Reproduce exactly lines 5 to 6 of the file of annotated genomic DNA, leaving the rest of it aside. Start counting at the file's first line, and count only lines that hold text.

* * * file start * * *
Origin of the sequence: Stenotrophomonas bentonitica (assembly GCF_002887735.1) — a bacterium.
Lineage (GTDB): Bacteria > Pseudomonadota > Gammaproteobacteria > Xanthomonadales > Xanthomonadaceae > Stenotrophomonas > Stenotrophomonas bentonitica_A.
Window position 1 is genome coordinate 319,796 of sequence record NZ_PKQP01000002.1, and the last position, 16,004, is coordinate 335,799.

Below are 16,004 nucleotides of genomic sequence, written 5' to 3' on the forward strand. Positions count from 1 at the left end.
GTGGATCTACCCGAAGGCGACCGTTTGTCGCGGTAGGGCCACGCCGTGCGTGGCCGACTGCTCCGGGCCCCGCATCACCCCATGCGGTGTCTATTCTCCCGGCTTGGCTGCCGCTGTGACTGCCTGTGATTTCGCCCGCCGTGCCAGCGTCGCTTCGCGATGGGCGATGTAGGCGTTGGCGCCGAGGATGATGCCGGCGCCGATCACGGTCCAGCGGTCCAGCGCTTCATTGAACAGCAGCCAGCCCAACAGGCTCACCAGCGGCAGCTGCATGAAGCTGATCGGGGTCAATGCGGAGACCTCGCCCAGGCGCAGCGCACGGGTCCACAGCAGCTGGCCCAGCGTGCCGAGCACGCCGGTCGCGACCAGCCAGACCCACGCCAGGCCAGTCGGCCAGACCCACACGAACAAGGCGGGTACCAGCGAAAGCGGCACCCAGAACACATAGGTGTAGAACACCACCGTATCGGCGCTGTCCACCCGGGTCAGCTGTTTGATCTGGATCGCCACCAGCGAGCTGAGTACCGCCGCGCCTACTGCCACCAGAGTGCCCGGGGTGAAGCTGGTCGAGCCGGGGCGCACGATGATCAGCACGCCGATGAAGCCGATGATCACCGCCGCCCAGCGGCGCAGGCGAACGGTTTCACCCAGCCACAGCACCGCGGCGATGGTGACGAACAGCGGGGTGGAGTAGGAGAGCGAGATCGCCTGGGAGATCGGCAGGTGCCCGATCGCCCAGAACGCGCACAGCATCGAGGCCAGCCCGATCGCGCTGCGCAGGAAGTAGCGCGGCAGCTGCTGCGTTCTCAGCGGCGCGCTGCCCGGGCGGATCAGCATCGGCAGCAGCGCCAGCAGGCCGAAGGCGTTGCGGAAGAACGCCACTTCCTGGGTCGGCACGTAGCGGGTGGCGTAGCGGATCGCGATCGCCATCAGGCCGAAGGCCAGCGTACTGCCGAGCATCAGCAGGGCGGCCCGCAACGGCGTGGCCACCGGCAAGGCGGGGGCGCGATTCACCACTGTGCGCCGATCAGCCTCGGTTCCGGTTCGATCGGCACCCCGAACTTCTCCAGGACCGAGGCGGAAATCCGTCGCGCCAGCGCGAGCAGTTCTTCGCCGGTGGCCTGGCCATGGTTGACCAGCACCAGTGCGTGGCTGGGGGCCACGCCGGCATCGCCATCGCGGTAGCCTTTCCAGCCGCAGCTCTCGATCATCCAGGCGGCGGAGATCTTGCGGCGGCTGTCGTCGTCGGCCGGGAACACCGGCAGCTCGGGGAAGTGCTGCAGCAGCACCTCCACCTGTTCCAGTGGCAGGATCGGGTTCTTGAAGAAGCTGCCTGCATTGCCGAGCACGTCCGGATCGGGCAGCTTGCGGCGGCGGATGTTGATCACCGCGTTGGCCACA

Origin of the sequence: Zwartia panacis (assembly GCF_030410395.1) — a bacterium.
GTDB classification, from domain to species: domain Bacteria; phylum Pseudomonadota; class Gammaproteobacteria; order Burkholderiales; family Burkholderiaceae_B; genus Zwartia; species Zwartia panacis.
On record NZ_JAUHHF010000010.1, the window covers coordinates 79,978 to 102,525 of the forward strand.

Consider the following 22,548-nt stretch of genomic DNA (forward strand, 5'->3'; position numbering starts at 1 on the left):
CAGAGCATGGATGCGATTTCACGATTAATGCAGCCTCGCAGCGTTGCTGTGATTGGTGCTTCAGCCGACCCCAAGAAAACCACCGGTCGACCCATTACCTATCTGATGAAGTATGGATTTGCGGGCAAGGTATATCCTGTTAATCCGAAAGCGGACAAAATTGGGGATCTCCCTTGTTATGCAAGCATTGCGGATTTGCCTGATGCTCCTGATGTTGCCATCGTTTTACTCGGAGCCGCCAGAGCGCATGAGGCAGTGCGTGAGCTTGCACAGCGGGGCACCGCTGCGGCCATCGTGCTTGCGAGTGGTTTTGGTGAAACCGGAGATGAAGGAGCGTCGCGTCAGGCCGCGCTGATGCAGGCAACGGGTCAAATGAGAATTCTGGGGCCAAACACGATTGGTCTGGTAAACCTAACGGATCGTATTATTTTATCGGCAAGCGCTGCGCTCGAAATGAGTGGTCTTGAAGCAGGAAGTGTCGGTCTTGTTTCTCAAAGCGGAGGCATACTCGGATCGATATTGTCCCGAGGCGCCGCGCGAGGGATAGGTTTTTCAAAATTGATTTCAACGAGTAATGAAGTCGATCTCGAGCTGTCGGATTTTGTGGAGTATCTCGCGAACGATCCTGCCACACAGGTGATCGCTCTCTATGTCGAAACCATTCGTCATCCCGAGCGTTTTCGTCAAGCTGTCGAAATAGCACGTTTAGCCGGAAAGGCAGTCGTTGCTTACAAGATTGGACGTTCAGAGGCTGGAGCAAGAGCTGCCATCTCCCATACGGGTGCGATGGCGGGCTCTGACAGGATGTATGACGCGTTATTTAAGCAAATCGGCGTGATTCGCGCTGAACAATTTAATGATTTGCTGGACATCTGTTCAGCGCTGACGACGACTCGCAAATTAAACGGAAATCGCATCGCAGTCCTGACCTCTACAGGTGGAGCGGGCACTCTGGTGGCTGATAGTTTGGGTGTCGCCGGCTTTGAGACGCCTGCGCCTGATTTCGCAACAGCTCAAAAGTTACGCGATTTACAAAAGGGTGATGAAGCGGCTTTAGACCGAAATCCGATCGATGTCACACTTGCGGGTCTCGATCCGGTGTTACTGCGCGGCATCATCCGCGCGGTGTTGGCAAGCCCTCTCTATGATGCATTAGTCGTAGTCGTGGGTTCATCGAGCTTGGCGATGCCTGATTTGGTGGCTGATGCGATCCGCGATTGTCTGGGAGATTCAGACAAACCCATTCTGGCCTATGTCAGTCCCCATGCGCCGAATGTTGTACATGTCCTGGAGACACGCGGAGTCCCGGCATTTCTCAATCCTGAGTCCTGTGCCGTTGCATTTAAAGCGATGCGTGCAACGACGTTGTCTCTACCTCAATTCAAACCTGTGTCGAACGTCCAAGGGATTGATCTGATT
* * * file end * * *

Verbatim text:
GTGGATCTACCCGAAGGCGACCGTTTGTCGCGGTAGGGCCACGCCGTGCGTGGCCGACTGCTCCGGGCCCCGCATCACCCCATGCGGTGTCTATTCTCCCGGCTTGGCTGCCGCTGTGACTGCCTGTGATTTCGCCCGCCGTGCCAGCGTCGCTTCGCGATGGGCGATGTAGGCGTTGGCGCCGAGGATGATGCCGGCGCCGATCACGGTCCAGCGGTCCAGCGCTTCATTGAACAGCAGCCAGCCCAACAGGCTCACCAGCGGCAGCTGCATGAAGCTGATCGGGGTCAATGCGGAGACCTCGCCCAGGCGCAGCGCACGGGTCCACAGCAGCTGGCCCAGCGTGCCGAGCACGCCGGTCGCGACCAGCCAGACCCACGCCAGGCCAGTCGGCCAGACCCACACGAACAAGGCGGGTACCAGCGAAAGCGGCACCCAGAACACATAGGTGTAGAACACCACCGTATCGGCGCTGTCCACCCGGGTCAGCTGTTTGATCTGGATCGCCACCAGCGAGCTGAGTACCGCCGCGCCTACTGCCACCAGAGTGCCCGGGGTGAAGCTGGTCGAGCCGGGGCGCACGATGATCAGCACGCCGATGAAGCCGATGATCACCGCCGCCCAGCGGCGCAGGCGAACGGTTTCACCCAGCCACAGCACCGCGGCGATGGTGACGAACAGCGGGGTGGAGTAGGAGAGCGAGATCGCCTGGGAGATCGGCAGGTGCCCGATCGCCCAGAACGCGCACAGCATCGAGGCCAGCCCGATCGCGCTGCGCAGGAAGTAGCGCGGCAGCTGCTGCGTTCTCAGCGGCGCGCTGCCCGGGCGGATCAGCATCGGCAGCAGCGCCAGCAGGCCGAAGGCGTTGCGGAAGAACGCCACTTCCTGGGTCGGCACGTAGCGGGTGGCGTAGCGGATCGCGATCGCCATCAGGCCGAAGGCCAGCGTACTGCCGAGCATCAGCAGGGCGGCCCGCAACGGCGTGGCCACCGGCAAGGCGGGGGCGCGATTCACCACTGTGCGCCGATCAGCCTCGGTTCCGGTTCGATCGGCACCCCGAACTTCTCCAGGACCGAGGCGGAAATCCGTCGCGCCAGCGCGAGCAGTTCTTCGCCGGTGGCCTGGCCATGGTTGACCAGCACCAGTGCGTGGCTGGGGGCCACGCCGGCATCGCCATCGCGGTAGCCTTTCCAGCCGCAGCTCTCGATCATCCAGGCGGCGGAGATCTTGCGGCGGCTGTCGTCGTCGGCCGGGAACACCGGCAGCTCGGGGAAGTGCTGCAGCAGCACCTCCACCTGTTCCAGTGGCAGGATCGGGTTCTTGAAGAAGCTGCCTGCATTGCCGAGCACGTCCGGATCGGGCAGCTTGCGGCGGCGGATGTTGATCACCGCGTTGGCCACA

Origin of the sequence: Zwartia panacis (assembly GCF_030410395.1) — a bacterium.